I got the iPad primarily as a reader; the reason I was willing to pay more for it, aside from the color aspects and all, was that a tablet is a multi-function device. I can check my email, and if I get a Bluetooth keyboard, actually do work on it, since it will run the same word processing program the Mac uses. Plus take pictures, surf the web, Face Time, record music, listen to music, watch movies, yadda, yadda, yadda.
Plus I can blog and all. Or so I thought.
Turns out Blogger likes the iPad somewhat, but not altogether. The function that allows one to post photographs from those stored on the device doesn't work. A quick goggle showed I wasn't the first person to come across this. You can attach a URL to an image on the web and Blogger will link to it, but if the picture is one you took and is in your Photo app or elsewhere on your iPhone, iPod, or iPad, Blogger grays out the button to collect it.
There are a a lot of much more computer savvy people out there than I, fortunately, and there is a workaround: If you have an account at Flickr or Photobucket–which doesn't cost you anything, and the app that corresponds to those–also a freebie–you can post a picture from your iPad to one of the public photo storage sites, then link to that from your blog post. Which is how the velvet paintings in the previous post got there originally.
Lot of clever folks out there. It's not ideal, but it gets the job done.
In other news, one of the places we camp, out in the Gorge, has a small museum, and behind it, in a glassed-walled kiosk is ensconced a small steam locomotive, "The Oregon Pony." This was the first train engine, running on the first tracks, to operate in Oregon. It was an iron mule used to haul freight past a treacherous stretch of the river at Cascade, in the days before the river was tamed with dams and locks. Rather than risk a raft through the rapids, travelers could opt for a mule-drawn cart over rails for portage. Eventually, the powers-that-were decided that steam was better than mules, and in 1862, the Vulcan Iron Works Foundry in San Francisco built a utility-truck-sized engine. It was put into service and the mules retired.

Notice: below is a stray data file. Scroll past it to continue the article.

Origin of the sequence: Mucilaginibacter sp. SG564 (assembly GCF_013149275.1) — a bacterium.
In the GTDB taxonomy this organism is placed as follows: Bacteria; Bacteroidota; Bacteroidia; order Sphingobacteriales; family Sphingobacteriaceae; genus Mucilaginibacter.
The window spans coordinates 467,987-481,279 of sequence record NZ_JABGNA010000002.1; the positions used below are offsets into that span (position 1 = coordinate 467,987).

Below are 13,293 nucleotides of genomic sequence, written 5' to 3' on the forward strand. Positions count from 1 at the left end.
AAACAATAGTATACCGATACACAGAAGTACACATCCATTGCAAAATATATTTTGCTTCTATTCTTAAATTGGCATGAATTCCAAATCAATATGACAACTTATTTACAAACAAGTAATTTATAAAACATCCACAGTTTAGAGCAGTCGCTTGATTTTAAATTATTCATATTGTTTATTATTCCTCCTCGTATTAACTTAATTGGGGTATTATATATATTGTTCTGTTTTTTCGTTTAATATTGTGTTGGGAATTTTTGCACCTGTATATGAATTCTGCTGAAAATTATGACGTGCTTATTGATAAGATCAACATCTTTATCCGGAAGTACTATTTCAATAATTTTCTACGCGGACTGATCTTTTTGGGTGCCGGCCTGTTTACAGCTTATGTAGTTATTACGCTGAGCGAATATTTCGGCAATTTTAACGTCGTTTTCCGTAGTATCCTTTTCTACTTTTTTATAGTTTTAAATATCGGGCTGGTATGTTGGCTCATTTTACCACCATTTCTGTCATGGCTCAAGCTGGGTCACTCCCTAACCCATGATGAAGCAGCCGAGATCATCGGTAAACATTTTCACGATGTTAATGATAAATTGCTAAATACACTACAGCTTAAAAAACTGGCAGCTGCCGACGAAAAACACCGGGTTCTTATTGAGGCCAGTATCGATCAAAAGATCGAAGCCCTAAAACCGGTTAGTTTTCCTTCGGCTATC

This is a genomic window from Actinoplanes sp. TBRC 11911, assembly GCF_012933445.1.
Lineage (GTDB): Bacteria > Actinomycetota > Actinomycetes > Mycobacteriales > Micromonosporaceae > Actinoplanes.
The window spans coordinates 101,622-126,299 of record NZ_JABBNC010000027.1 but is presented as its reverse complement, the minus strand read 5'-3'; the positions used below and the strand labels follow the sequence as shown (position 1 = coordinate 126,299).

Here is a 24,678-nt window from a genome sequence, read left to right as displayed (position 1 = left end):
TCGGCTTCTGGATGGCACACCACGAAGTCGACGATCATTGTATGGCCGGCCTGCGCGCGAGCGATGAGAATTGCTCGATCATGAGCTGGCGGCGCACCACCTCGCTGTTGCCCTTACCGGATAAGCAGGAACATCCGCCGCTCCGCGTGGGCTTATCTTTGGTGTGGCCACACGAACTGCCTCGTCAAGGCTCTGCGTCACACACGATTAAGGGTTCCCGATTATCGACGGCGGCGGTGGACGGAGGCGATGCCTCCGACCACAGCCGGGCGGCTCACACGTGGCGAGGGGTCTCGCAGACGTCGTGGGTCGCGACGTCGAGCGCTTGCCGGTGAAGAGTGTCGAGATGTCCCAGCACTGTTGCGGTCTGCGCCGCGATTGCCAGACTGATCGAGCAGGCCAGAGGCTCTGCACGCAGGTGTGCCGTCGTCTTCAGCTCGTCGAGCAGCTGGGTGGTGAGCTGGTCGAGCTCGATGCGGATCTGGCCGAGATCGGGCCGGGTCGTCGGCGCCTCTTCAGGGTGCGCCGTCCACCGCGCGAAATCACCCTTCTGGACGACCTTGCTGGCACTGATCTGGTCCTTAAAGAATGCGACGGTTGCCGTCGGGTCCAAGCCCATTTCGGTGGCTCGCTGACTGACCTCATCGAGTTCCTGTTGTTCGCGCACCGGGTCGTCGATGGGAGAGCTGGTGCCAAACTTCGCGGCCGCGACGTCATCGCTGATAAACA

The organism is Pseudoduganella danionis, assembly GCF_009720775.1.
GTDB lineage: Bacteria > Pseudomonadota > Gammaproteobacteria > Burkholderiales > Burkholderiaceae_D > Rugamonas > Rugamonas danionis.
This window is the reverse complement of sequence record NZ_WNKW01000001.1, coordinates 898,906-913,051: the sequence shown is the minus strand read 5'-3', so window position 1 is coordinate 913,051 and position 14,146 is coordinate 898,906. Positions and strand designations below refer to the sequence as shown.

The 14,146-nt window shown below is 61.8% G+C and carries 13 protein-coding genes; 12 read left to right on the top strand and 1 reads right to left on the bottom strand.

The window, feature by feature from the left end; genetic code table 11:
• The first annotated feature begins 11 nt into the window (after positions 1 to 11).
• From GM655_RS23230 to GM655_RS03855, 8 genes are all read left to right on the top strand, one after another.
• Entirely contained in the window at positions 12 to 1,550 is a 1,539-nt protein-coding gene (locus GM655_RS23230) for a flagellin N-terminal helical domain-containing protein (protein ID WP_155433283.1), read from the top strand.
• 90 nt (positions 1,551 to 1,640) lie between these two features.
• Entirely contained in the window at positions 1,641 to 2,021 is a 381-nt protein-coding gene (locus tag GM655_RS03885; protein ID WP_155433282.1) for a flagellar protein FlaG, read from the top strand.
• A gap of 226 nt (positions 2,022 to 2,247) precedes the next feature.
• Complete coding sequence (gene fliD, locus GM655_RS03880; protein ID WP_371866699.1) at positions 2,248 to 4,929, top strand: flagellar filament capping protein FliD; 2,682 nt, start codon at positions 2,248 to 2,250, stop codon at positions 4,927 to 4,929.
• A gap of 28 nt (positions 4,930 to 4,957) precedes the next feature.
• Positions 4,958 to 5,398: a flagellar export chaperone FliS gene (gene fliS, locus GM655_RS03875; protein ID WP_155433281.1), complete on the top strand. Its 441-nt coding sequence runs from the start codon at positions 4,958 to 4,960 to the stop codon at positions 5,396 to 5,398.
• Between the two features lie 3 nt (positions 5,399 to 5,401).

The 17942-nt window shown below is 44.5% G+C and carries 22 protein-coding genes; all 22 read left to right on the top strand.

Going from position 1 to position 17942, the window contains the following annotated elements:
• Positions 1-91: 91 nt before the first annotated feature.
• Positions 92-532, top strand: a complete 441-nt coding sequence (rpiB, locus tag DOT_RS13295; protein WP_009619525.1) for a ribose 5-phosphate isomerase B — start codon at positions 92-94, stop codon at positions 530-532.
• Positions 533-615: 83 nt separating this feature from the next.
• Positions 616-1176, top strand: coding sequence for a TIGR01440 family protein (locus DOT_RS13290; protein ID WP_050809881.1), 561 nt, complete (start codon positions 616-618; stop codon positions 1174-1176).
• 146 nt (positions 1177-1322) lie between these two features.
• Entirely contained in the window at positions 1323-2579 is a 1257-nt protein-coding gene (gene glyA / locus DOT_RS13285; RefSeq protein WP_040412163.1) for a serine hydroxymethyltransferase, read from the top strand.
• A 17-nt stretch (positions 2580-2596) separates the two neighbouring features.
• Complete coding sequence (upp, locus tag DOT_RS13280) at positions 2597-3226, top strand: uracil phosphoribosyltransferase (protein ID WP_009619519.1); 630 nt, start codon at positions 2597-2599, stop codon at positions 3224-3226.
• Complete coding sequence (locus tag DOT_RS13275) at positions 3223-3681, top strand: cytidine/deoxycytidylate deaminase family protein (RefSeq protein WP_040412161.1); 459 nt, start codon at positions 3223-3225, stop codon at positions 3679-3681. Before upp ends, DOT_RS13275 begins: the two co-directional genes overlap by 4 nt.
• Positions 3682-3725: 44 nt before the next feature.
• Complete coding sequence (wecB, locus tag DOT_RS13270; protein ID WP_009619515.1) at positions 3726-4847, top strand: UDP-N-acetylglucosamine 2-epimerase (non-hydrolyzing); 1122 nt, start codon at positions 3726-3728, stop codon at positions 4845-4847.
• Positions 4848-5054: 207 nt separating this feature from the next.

The country back east was in the beginnings of a war that would kill more Americans than any other, fore or since, but mostly that didn't cause folks on the west coast in the states and territories a lot of problems. The country-spanning transcontinental railroad was yet to be built. Nobody was sailing around the Horn to conquer California, they had other stuff on their plates.
The Oregon Pony did duty here and there for forty-odd years, until 1904, when it was donated to the Oregon Historical Society and with some fire-damage repaired and a new coat of paint, eventually loaned to the museum at Cascade Locks where it is on permanent display.
So now you know ...